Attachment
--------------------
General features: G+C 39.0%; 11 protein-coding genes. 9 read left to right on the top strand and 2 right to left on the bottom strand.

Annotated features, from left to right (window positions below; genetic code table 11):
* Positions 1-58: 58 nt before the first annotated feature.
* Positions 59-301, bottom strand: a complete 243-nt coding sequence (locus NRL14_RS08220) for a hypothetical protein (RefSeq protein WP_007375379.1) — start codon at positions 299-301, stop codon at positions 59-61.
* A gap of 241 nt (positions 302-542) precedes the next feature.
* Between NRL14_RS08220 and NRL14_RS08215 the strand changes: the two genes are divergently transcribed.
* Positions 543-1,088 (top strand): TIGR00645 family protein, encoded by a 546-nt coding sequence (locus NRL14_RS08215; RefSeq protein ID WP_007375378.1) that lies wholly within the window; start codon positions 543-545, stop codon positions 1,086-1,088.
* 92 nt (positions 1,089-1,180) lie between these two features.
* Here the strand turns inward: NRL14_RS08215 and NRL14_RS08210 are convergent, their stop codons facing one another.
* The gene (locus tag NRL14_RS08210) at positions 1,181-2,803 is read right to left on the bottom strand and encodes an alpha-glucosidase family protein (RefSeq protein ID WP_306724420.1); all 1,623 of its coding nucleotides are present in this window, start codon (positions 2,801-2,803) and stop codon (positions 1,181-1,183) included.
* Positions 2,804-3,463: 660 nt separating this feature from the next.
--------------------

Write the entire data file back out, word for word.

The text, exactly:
General features: G+C 39.0%; 11 protein-coding genes. 9 read left to right on the top strand and 2 right to left on the bottom strand.

Annotated features, from left to right (window positions below; genetic code table 11):
* Positions 1-58: 58 nt before the first annotated feature.
* Positions 59-301, bottom strand: a complete 243-nt coding sequence (locus NRL14_RS08220) for a hypothetical protein (RefSeq protein WP_007375379.1) — start codon at positions 299-301, stop codon at positions 59-61.
* A gap of 241 nt (positions 302-542) precedes the next feature.
* Between NRL14_RS08220 and NRL14_RS08215 the strand changes: the two genes are divergently transcribed.
* Positions 543-1,088 (top strand): TIGR00645 family protein, encoded by a 546-nt coding sequence (locus NRL14_RS08215; RefSeq protein ID WP_007375378.1) that lies wholly within the window; start codon positions 543-545, stop codon positions 1,086-1,088.
* 92 nt (positions 1,089-1,180) lie between these two features.
* Here the strand turns inward: NRL14_RS08215 and NRL14_RS08210 are convergent, their stop codons facing one another.
* The gene (locus tag NRL14_RS08210) at positions 1,181-2,803 is read right to left on the bottom strand and encodes an alpha-glucosidase family protein (RefSeq protein ID WP_306724420.1); all 1,623 of its coding nucleotides are present in this window, start codon (positions 2,801-2,803) and stop codon (positions 1,181-1,183) included.
* Positions 2,804-3,463: 660 nt separating this feature from the next.